The dialectic begins when the people leave the rebelling mosque. The state of pure faith that pertained within its walls is transformed into action and struggle for a free and dignified life after passing outside. People start demonstrating, chanting for social justice, freedom and dignity, and attacking injustice, corruption, tyranny and subjection. The dialectic between the interior and exterior of the mosque is thus a fruitful dialogue between the soul and the physical body, between the emotions and the rational mind, between faith and proof. The rebelling mosque stirs people’s awareness in such a way as to make them convert the spiritual ease they feel within the mosque into physical intensity outside its walls. This may go some way to clarifying our earlier comment that the new concept of the mosque is closely linked to the body as it is to the soul. The gulf between the two is reduced and bridged. The rebelling mosque opens the path to a manifest humanity, gathering together as it does the body and the soul, the purely introspective spiritual life and quotidian existence. The Arabic term for mosque jami’, which means “gathering place”, thus seems more suited to its role in the revolution than its synonym masjid, which means “place of kneeling”.


This link is to a report by Human Rights watch, an independent international organization concerned with the defense of human rights with its headquarters in New York. This report documents a number of sexual violations revealed during the course of meetings interviews conducted with individuals who were subjected to sexual abuse during their detention or in the course of raids on homes conducted against the background of the popular revolution against Al Assad and his regime. Below is an excerpt from one such interview quoted in the report.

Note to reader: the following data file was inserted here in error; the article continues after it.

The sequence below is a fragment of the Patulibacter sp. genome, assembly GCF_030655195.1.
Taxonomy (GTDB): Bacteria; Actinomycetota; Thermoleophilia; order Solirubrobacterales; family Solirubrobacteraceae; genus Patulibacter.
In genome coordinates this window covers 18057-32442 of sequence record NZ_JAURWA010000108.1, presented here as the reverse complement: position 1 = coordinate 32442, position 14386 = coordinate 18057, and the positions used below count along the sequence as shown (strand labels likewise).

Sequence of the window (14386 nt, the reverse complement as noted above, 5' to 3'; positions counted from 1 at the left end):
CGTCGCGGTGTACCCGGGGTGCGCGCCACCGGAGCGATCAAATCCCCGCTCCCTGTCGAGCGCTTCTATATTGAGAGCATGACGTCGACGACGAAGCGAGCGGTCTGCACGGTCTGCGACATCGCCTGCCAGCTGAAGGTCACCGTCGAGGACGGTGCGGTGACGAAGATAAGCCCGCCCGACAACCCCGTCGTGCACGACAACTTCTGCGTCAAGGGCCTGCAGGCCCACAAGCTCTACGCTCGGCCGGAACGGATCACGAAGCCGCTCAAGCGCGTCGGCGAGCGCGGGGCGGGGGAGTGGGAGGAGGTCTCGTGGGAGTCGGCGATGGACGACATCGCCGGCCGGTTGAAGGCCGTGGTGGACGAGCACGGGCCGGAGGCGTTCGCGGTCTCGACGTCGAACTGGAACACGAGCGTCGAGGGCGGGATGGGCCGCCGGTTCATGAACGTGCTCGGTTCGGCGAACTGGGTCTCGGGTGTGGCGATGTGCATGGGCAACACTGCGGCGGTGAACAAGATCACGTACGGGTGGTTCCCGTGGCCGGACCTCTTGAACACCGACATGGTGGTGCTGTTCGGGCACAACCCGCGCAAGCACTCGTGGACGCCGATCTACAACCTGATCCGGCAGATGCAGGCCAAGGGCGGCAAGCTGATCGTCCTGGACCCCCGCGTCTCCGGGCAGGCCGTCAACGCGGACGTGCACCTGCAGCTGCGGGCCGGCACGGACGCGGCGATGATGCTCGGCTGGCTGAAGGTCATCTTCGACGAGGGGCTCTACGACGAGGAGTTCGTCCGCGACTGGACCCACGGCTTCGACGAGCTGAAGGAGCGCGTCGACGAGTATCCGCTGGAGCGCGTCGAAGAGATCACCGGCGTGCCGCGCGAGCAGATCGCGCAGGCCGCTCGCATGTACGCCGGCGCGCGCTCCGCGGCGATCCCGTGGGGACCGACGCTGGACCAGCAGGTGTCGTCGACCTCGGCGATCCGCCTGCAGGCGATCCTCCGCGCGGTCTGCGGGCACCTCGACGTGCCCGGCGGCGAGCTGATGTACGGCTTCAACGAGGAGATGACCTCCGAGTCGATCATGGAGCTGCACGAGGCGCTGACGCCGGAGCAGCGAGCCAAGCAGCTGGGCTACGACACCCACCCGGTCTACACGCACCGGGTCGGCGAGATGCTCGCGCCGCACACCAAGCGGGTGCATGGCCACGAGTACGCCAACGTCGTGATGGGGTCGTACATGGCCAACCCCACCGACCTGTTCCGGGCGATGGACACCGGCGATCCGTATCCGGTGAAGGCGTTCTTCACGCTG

Salim (all names have been changed to protect the identities of the interviewees), a soldier who was detained in June 2011 while on leave at the Air Force Intelligence branch in Latakia, was questioned about his brother’s and father’s roles in demonstrations. He told Human Rights Watch:
They started torturing me here (gesturing toward his genitalia) [with the electricity]. They were also beating me and there was a guard behind me turning the electricity on. I passed out. They were beating me and shocking me. The interrogator was beating me with a cable over my whole body. I still didn’t have any clothes on … they asked me every thirty minutes if I would confess. 


This article was published first on Alef Today on August 18, 2012
Translated from the Arabic by Robin Moger


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About the Author

Oula Shaib Al Din is a Syrian Writer with many contributions with well established media.